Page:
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Front. Microbiol., 15 September 2016 | https://doi.org/10.3389/fmicb.2016.01470

Draft Genome Sequence of Mangrove-Derived Streptomyces sp. MUSC 125 with Antioxidant Potential

  • 1Novel Bacteria and Drug Discovery Research Group, School of Pharmacy, Monash University Malaysia, Bandar Sunway, Malaysia
  • 2Division of Genetics and Molecular Biology, Faculty of Science, Institute of Biological Sciences, University of Malaya, Kuala Lumpur, Malaysia
  • 3UKM Medical Molecular Biology Institute, UKM Medical Centre, Universiti Kebangsaan Malaysia, Kuala Lumpur, Malaysia
  • 4Center of Health Outcomes Research and Therapeutic Safety (Cohorts), School of Pharmaceutical Sciences, University of Phayao, Phayao, Thailand

Introduction

Microorganisms remain as one of the most important source of pharmaceutically important drugs (Berdy, 2005; Debbab et al., 2010; Waditee-Sirisattha et al., 2016). Among the bacteria domain, Streptomyces genus has received considerable attention by the Scientific community for its seemingly unmatched capability of producing useful bioactive metabolites. The Streptomyces genus was initially proposed by Waksman and Henrici (1943); as the largest genus of Actinobacteria, it is comprised of over 780 species with validly published names (http://www.bacterio.cict.fr/). These gram-positive bacteria have contributed remarkably in natural product discovery as they synthesize compounds with diverse chemical structures and biological activities such as anticancer, antibacterial, antioxidant, antifungal, and immunosuppresants activities (Berdy, 2005; Gallagher et al., 2010; Manivasagan et al., 2013; Ser et al., 2015a, 2016a).

Over the years, drug screening programs have been focusing on identification of terrestrial microorganisms and investigation of their bioactive potential (Burg et al., 1979; Marcus et al., 1999). However, these efforts have resulted in rediscovery of the known bioactive compounds. Thus, researchers begun to venture into new and/or underexplored areas in the hope of discovering novel, potent bioactive metabolites. The mangrove ecosystem represents one of the world's most dynamic environments that produces commercial forest products, supports coastal fisheries and protects coastlines (Alongi, 2008). Factors such as fluctuations in salinity and tidal gradient are believed to be the driving force for metabolic adaptations, which could in turn lead to production of valuable metabolites. In fact, the growing interest in bioactive potentials of mangrove-derived Streptomyces has been demonstrated by the isolation of Streptomyces pluripotens (Lee et al., 2014a), S. fradiae (Prakash et al., 2015), S. cheonanensis (Mangamuri et al., 2016), and S. malaysiense (Ser et al., 2016b).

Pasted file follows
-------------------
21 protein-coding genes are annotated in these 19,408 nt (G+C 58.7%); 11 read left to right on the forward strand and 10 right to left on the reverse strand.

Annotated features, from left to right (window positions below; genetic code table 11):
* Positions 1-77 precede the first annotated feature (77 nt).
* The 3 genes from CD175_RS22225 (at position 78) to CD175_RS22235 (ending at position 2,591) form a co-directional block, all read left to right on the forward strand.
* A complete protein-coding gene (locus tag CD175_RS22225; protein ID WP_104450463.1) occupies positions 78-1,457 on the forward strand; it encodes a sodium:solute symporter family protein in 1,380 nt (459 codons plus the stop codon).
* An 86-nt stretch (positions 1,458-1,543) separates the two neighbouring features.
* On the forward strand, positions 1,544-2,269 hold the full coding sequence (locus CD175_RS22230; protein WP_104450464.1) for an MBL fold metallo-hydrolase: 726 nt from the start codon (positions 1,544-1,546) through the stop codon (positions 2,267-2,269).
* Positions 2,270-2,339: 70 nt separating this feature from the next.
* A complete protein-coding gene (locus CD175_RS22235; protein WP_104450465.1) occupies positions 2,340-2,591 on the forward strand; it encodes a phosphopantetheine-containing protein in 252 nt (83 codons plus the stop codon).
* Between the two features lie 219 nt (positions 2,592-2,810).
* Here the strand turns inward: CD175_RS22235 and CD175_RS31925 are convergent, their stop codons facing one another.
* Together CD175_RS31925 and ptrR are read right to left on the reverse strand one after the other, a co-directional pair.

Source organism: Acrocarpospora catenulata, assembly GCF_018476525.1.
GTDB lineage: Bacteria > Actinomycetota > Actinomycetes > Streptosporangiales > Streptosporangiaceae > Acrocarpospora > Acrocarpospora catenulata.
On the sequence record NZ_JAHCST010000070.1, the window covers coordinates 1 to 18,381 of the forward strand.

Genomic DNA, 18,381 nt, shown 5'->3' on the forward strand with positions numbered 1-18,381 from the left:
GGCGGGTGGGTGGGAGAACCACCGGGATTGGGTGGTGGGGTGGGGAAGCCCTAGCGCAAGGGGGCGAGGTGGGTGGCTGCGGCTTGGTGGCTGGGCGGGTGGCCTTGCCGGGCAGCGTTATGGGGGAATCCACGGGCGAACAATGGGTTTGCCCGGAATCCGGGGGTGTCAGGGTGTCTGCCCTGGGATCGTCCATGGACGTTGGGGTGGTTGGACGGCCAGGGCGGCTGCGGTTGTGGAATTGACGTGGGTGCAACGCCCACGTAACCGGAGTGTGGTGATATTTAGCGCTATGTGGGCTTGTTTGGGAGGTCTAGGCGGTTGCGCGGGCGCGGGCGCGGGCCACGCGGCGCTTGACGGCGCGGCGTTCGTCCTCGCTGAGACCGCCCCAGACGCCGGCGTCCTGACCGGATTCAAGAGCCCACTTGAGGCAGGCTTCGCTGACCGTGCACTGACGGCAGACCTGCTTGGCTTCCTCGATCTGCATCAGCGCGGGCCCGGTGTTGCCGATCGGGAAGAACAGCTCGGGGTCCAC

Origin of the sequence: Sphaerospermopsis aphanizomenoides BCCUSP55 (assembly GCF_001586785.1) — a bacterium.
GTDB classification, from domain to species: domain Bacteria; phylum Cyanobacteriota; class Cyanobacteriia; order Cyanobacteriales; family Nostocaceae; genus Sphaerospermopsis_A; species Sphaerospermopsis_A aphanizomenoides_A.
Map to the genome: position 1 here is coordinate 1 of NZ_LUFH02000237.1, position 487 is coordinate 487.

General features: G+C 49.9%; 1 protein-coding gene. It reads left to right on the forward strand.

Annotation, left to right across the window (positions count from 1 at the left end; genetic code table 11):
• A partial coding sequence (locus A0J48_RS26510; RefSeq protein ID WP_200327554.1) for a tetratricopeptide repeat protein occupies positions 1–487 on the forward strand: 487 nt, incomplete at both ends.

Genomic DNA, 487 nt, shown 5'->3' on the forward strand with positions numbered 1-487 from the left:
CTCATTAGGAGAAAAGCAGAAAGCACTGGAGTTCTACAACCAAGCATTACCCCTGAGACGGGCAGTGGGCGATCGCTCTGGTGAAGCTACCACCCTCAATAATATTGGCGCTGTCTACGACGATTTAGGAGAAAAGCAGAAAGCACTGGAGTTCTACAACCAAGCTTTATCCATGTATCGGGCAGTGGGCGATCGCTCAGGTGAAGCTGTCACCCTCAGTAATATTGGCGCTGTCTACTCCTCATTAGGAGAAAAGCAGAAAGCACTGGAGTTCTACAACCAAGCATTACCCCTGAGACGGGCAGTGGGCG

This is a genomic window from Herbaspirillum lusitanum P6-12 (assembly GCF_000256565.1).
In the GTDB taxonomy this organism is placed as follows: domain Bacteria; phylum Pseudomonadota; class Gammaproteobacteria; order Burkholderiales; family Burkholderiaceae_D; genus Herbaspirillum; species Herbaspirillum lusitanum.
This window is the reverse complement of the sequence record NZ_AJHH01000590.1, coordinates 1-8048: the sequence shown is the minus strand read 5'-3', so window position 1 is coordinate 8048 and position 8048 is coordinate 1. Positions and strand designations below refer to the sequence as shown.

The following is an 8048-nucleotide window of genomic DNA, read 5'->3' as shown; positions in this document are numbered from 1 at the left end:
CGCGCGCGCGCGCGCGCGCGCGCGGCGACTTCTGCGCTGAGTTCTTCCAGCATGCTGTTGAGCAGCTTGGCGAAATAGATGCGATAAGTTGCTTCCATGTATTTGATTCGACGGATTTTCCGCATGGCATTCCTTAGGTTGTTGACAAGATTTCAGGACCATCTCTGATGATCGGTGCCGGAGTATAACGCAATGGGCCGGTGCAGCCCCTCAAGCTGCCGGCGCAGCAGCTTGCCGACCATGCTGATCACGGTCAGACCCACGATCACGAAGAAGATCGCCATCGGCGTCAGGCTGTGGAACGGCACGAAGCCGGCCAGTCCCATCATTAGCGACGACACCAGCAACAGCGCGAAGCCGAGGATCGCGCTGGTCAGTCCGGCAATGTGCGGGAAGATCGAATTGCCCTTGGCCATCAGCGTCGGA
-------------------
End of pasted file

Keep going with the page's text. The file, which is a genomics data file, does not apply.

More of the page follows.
For this study, Streptomyces sp. MUSC 125 was initially isolated from mangrove soil in the east coast of Peninsular Malaysia (Lee et al., 2014b). As an attempt to explore the antioxidant capacity of MUSC 125, metal-chelating assay was performed and discovered its potential in quenching ferrous ions with activity ranging from 10.02 to 51.14% (unpublished data). Thus, the strain was selected for whole genome sequencing to obtain further understanding on its genomic potential.

Materials and Methods

Isolation and Culture of Strain MUSC 125

Streptomyces sp. MUSC 125 was isolated from Tanjung Lumpur mangrove forest located in the city of Kuantan, State of Pahang, in December of the year 2012 (Lee et al., 2014b). Purified cultures were maintained on ISP medium 2 slants at room temperature for short-term storage and as glycerol suspensions (20%, v/v) at −80°C for long-term storage.

Genome Sequencing and Bioinformatics Analysis of MUSC 125

The genomic DNA of MUSC 125 was extracted with Masterpure™ DNA purification kit (Epicentre, Illumina Inc., Madison, WI, USA) followed by RNase (Qiagen, USA) treatment (Ser et al., 2015b). Quality of the extracted DNA was examined using NanoDrop spectrophotometer (Thermo Scientific, Waltham, MA, USA) and a Qubit version 2.0 fluorometer (Life Technologies, Carlsbad, CA, USA). Subsequently, DNA library was prepared using Nextera™ DNA Sample Preparation kit (Nextera, USA), while the library quality was validated by Bioanalyzer 2100 high sensitivity DNA kit (Agilent Technologies, Palo Alto, CA) prior to sequencing. The genome of strain MUSC 125 was sequenced on MiSeq platform with MiSeq Reagent Kit 2 (2 × 250 bp; Illumina Inc., Madison, WI, USA). Following that, the paired-end reads were trimmed and de novo assembled with CLC Genomics Workbench version 5.1 (CLC bio, Denmark). Gene prediction was performed using Prodigal version 2.6, whereas rRNA and tRNA were predicted using RNAmmer and tRNAscan SE version 1.21 (Lowe and Eddy, 1997; Lagesen et al., 2007; Hyatt et al., 2010). The assembly was uploaded for annotation to Rapid Annotation using Subsystem Technology (RAST) (Aziz et al., 2008).